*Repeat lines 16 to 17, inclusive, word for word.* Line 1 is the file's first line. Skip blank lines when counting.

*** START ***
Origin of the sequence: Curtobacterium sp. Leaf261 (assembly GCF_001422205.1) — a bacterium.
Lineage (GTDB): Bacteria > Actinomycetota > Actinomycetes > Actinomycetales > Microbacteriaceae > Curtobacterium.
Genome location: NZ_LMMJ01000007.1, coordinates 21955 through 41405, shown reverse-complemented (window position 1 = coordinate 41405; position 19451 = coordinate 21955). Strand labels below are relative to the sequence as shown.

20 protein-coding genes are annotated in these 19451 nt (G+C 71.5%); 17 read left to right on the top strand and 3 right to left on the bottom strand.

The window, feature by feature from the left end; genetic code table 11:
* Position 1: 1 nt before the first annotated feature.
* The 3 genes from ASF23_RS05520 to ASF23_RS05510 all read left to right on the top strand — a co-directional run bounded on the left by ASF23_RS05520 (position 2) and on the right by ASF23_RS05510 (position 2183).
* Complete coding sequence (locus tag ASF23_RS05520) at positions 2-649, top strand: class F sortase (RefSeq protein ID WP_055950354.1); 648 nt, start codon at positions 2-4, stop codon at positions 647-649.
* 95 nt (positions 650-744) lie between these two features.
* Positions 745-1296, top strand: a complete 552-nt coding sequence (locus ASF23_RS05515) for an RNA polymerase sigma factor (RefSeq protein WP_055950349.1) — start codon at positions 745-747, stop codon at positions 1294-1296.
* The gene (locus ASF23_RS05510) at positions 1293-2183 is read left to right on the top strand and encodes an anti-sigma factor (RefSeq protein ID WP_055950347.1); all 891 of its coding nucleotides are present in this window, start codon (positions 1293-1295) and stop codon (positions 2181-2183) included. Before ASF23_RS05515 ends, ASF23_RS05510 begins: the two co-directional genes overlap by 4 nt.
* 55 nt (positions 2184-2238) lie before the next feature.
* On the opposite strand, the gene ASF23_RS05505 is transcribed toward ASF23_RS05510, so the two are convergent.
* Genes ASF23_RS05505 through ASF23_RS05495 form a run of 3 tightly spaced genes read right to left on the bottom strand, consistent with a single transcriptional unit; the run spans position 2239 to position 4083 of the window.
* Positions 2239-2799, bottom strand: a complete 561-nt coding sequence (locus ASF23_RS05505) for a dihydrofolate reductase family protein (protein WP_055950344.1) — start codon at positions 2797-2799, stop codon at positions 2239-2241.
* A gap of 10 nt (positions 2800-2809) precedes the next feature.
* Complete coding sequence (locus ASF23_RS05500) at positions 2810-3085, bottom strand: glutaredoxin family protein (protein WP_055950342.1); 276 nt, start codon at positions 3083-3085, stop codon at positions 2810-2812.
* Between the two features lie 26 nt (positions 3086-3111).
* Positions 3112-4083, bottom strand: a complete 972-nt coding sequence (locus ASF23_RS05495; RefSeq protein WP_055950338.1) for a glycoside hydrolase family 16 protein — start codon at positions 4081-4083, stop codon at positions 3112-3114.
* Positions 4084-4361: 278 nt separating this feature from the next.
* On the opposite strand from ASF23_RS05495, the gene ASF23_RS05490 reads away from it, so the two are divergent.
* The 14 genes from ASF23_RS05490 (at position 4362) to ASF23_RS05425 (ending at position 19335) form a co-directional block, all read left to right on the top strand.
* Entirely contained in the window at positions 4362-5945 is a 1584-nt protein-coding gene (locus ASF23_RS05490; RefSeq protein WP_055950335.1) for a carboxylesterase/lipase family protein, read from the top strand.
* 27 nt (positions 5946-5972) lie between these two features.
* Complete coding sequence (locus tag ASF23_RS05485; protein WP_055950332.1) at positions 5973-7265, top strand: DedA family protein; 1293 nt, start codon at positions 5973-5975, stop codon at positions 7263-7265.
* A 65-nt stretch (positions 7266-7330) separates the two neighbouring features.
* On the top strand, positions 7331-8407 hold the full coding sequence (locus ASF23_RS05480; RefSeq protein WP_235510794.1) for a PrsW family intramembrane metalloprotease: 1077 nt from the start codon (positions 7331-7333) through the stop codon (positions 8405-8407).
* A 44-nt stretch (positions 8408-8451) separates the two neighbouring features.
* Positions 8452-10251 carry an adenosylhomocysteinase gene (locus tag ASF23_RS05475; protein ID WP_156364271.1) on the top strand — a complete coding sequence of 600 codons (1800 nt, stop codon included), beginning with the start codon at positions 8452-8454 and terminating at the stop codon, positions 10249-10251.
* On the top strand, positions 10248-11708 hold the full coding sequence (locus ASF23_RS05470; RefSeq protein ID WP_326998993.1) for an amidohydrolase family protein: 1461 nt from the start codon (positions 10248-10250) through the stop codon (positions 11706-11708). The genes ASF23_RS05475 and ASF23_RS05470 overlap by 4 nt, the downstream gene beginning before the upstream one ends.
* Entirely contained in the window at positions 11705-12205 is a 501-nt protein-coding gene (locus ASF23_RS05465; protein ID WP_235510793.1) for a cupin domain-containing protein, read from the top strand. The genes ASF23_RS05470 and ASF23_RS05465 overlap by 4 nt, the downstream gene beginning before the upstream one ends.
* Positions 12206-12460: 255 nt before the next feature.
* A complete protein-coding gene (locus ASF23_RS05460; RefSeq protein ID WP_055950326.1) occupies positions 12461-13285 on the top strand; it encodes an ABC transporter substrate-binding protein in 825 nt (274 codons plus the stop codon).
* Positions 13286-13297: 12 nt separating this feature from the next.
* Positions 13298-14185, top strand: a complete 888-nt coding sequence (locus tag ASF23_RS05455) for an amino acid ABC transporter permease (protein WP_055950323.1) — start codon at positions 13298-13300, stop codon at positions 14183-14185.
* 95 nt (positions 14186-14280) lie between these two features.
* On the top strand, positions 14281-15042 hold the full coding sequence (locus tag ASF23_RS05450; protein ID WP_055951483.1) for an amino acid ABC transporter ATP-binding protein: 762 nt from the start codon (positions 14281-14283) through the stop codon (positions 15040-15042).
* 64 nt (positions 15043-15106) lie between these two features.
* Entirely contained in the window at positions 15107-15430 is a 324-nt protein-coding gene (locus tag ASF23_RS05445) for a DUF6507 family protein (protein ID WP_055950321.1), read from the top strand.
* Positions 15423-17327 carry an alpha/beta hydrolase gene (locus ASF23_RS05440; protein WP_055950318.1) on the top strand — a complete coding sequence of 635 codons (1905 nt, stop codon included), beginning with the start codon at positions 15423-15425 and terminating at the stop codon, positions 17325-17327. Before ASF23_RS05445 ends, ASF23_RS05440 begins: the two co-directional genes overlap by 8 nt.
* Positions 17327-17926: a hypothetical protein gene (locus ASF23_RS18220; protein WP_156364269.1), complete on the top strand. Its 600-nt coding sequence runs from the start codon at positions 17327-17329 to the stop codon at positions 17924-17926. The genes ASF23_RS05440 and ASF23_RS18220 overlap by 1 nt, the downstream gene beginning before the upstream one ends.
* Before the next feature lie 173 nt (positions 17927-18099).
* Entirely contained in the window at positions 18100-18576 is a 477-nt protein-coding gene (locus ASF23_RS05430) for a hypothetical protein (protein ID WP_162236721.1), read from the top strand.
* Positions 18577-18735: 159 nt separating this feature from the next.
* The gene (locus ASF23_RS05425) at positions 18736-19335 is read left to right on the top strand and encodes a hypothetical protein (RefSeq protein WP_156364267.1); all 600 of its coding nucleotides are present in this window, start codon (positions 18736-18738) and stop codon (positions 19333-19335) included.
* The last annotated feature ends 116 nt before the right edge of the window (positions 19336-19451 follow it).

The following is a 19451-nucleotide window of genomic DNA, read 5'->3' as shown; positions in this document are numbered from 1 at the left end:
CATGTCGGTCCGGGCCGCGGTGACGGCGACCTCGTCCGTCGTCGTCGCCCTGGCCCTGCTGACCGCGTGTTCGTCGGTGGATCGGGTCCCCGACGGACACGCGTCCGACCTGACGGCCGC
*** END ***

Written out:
* A gap of 10 nt (positions 2800-2809) precedes the next feature.
* Complete coding sequence (locus ASF23_RS05500) at positions 2810-3085, bottom strand: glutaredoxin family protein (protein WP_055950342.1); 276 nt, start codon at positions 3083-3085, stop codon at positions 2810-2812.